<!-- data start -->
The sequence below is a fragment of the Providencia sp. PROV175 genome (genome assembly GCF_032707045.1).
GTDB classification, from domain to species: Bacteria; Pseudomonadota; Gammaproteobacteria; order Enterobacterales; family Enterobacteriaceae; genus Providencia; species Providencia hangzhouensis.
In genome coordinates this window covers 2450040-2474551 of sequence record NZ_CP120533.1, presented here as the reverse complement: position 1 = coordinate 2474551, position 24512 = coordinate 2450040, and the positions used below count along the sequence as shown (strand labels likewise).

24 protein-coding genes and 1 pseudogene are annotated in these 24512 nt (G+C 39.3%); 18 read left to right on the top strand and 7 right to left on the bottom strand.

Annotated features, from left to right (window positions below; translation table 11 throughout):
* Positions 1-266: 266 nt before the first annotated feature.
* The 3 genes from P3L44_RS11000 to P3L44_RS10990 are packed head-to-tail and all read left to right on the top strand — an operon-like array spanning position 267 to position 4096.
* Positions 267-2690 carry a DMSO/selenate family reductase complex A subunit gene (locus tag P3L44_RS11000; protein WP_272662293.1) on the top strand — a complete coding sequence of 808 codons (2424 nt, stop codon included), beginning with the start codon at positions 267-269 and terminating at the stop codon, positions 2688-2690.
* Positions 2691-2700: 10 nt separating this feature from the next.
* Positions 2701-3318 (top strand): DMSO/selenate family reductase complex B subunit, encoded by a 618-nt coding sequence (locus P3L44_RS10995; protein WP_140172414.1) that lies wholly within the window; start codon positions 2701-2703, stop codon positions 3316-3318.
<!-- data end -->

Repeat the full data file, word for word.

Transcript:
The sequence below is a fragment of the Providencia sp. PROV175 genome (genome assembly GCF_032707045.1).
GTDB classification, from domain to species: Bacteria; Pseudomonadota; Gammaproteobacteria; order Enterobacterales; family Enterobacteriaceae; genus Providencia; species Providencia hangzhouensis.
In genome coordinates this window covers 2450040-2474551 of sequence record NZ_CP120533.1, presented here as the reverse complement: position 1 = coordinate 2474551, position 24512 = coordinate 2450040, and the positions used below count along the sequence as shown (strand labels likewise).

24 protein-coding genes and 1 pseudogene are annotated in these 24512 nt (G+C 39.3%); 18 read left to right on the top strand and 7 right to left on the bottom strand.

Annotated features, from left to right (window positions below; translation table 11 throughout):
* Positions 1-266: 266 nt before the first annotated feature.
* The 3 genes from P3L44_RS11000 to P3L44_RS10990 are packed head-to-tail and all read left to right on the top strand — an operon-like array spanning position 267 to position 4096.
* Positions 267-2690 carry a DMSO/selenate family reductase complex A subunit gene (locus tag P3L44_RS11000; protein WP_272662293.1) on the top strand — a complete coding sequence of 808 codons (2424 nt, stop codon included), beginning with the start codon at positions 267-269 and terminating at the stop codon, positions 2688-2690.
* Positions 2691-2700: 10 nt separating this feature from the next.
* Positions 2701-3318 (top strand): DMSO/selenate family reductase complex B subunit, encoded by a 618-nt coding sequence (locus P3L44_RS10995; protein WP_140172414.1) that lies wholly within the window; start codon positions 2701-2703, stop codon positions 3316-3318.